cases handled by juvenile courts and white juveniles were involved in 66% (1,162,700). Black juveniles were involved in 37% (144,400) of person offense cases, 33% (111,200) of public order offense cases, 32% (57,900) of drug law violation cases, and 26% (222,000) of property offense cases. White juveniles were involved in 70% (587,200) of property offense cases, 66% (120,800) of drug law violation cases, 64% (218,700) of public order offense cases, and 60% (235,900) of person offense cases.
offense, 15% (1,300) involved a drug law violation, and 7% (600) involved a public order offense as the most serious charge.
Adjudication and disposition
Adjudicatory hearings are used to establish responsibility (analogous to determining guilt or innocence in criminal court) for an alleged delinquent act. A disposition hearing is held to decide if a juvenile adjudicated as a delinquent should be placed under court supervision and what disposition should be imposed. In 1997, juveniles were adjudicated delinquent in more than half (58%) of the 996,000 cases brought before a judge. Once adjudicated, juveniles were placed on formal probation in the majority of cases (55% or 318,700), while in 28% (163,200) of the cases juveniles were placed in a residential facility. Thirteen percent resulted in other dispositions, such as referral to an outside agency, community service, or restitution. Between 1988 and 1997, the number of cases in which the court ordered an adjudicated delinquent to be placed in a residential facility increased 56%, while the number of formal probation cases increased 67%.
One of the first decisions made in processing a delinquency case is whether the juvenile should be detained in a secure facility during processing and prior to disposition. Juveniles were securely detained in 19% (326,800) of the delinquency cases processed in 1997. Detention was used in 22% of the following offense categories: drug law violations (39,800), person offense cases (87,000), and public order offense cases (75,700); and in 15% of property offense cases (124,300).
About 19% (335,400) of all delinquency cases in 1997 were dismissed at intake, often because they were not legally sufficient. Another 24% (423,700 cases) were processed informally, with the juvenile voluntarily agreeing to the recommended disposition (for example, probation). More than half (57% or 996,000) of delinquency cases in 1997 were processed formally, and involved either an adjudicatory hearing or a hearing to consider waiving jurisdiction to the criminal (adult) court.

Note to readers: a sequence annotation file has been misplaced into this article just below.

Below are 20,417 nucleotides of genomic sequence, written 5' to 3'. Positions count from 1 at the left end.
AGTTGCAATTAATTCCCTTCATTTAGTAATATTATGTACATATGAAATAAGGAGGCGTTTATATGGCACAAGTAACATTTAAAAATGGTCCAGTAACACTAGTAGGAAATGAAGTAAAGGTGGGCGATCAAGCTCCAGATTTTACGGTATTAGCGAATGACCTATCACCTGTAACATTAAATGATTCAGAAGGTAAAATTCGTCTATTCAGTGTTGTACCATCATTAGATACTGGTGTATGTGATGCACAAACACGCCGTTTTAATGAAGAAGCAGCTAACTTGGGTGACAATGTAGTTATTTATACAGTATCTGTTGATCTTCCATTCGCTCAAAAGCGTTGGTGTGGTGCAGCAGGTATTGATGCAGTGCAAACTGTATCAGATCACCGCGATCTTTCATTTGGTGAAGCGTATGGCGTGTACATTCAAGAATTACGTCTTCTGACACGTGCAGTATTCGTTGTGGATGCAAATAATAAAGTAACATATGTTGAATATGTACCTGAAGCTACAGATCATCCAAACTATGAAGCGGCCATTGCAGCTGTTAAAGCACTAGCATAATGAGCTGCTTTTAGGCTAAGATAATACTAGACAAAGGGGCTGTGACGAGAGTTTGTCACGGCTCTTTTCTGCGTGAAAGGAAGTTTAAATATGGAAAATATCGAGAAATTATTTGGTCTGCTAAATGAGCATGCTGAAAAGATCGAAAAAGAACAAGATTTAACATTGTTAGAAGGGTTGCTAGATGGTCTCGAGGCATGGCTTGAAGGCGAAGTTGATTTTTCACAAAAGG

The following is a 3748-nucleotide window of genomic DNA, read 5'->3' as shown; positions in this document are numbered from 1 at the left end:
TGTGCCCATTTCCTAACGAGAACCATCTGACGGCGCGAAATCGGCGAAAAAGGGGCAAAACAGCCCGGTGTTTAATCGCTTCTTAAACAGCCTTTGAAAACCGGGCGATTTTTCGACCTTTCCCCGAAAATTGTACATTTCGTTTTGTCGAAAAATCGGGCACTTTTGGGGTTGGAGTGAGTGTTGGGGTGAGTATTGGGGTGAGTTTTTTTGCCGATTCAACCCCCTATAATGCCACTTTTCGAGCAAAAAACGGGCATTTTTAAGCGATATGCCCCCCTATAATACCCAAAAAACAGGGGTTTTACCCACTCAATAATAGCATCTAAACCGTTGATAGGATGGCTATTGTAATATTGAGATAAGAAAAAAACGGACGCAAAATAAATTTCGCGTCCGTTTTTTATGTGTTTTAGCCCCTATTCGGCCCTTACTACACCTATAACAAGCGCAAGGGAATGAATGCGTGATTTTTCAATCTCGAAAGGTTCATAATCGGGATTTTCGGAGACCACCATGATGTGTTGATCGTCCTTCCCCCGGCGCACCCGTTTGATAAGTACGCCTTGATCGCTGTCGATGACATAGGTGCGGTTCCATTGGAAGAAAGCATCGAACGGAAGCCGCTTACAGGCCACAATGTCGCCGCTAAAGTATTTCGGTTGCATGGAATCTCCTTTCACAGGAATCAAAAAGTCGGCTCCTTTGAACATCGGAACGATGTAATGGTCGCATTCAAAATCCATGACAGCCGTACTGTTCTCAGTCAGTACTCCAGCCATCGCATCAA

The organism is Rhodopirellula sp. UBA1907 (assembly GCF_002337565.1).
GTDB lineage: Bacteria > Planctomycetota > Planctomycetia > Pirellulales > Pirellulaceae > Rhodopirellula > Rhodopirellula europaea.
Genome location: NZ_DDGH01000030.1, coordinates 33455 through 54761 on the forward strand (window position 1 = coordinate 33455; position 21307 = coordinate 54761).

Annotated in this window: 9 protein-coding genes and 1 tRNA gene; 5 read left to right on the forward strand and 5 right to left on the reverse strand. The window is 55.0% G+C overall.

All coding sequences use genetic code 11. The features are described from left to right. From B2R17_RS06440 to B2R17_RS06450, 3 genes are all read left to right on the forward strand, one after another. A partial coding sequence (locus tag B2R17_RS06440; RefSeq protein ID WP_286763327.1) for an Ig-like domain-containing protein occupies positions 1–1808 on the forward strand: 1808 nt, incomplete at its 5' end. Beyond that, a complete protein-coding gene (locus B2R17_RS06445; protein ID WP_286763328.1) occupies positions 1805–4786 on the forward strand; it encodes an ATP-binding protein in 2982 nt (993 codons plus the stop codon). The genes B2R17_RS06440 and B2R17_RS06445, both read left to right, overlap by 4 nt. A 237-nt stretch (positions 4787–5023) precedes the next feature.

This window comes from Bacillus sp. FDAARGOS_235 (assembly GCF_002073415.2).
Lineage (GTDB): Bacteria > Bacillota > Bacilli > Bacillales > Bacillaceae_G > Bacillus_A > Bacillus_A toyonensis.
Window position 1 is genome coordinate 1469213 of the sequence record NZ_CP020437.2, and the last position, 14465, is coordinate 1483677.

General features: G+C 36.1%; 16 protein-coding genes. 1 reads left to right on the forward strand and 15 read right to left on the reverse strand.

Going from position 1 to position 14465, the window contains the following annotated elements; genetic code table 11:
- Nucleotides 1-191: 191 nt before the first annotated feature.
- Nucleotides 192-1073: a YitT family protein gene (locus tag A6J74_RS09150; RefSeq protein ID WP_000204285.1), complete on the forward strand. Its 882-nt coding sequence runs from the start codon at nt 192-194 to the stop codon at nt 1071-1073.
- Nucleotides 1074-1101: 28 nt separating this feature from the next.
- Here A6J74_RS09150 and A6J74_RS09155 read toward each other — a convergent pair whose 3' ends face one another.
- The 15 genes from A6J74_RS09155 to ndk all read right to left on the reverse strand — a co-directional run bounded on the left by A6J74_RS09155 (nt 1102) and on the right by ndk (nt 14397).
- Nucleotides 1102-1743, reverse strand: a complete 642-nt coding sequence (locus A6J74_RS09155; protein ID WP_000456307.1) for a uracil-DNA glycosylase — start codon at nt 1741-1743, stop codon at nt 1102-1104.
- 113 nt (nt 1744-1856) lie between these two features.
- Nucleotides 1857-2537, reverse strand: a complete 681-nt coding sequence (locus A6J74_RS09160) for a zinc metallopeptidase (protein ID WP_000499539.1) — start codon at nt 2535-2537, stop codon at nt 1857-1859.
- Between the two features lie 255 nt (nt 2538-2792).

For further information
This Fact Sheet is based on the forthcoming Report Juvenile Court Statistics 1997. Copies will be available from OJJDP’s Juvenile Justice Clearinghouse, 800–638–8736. OJJDP also supports distribution of a PC-compatible software version of the data analyzed in Juvenile Court Statistics. For a free copy of the software, Easy Access to Juvenile Court Statistics, call the National Juvenile Court Data Archive at the National Center for Juvenile Justice, 412–227–6950. This software can also be downloaded from OJJDP’s home page: www.ojjdp.ncjrs.org.
Anne L. Stahl is the Manager of Data Collection for the National Juvenile Court Data Archive, which is supported by an OJJDP grant.
The Office of Juvenile Justice and Delinquency Prevention is a component of the Office of Justice Programs, which also includes the Bureau of Justice Assistance, the Bureau of Justice Statistics, the National Institute of Justice, and the Office for Victims of Crime.
Waiver to criminal court
During a waiver hearing, a juvenile court judge is asked to waive jurisdiction over a matter and transfer the case to criminal court so that the juvenile can be tried as if he or she were an adult. Waiver decisions often are based on a number of factors, including the seriousness of the offense, the juvenile’s prior record, and the youth’s amenability to treatment. In 1997, juvenile court judges waived 8,400 delinquency cases, 25% more than in 1988 but 28% less than in 1994, the peak year. Of the cases waived in 1997, 40% (3,300) involved a person offense, 38% (3,200) involved a property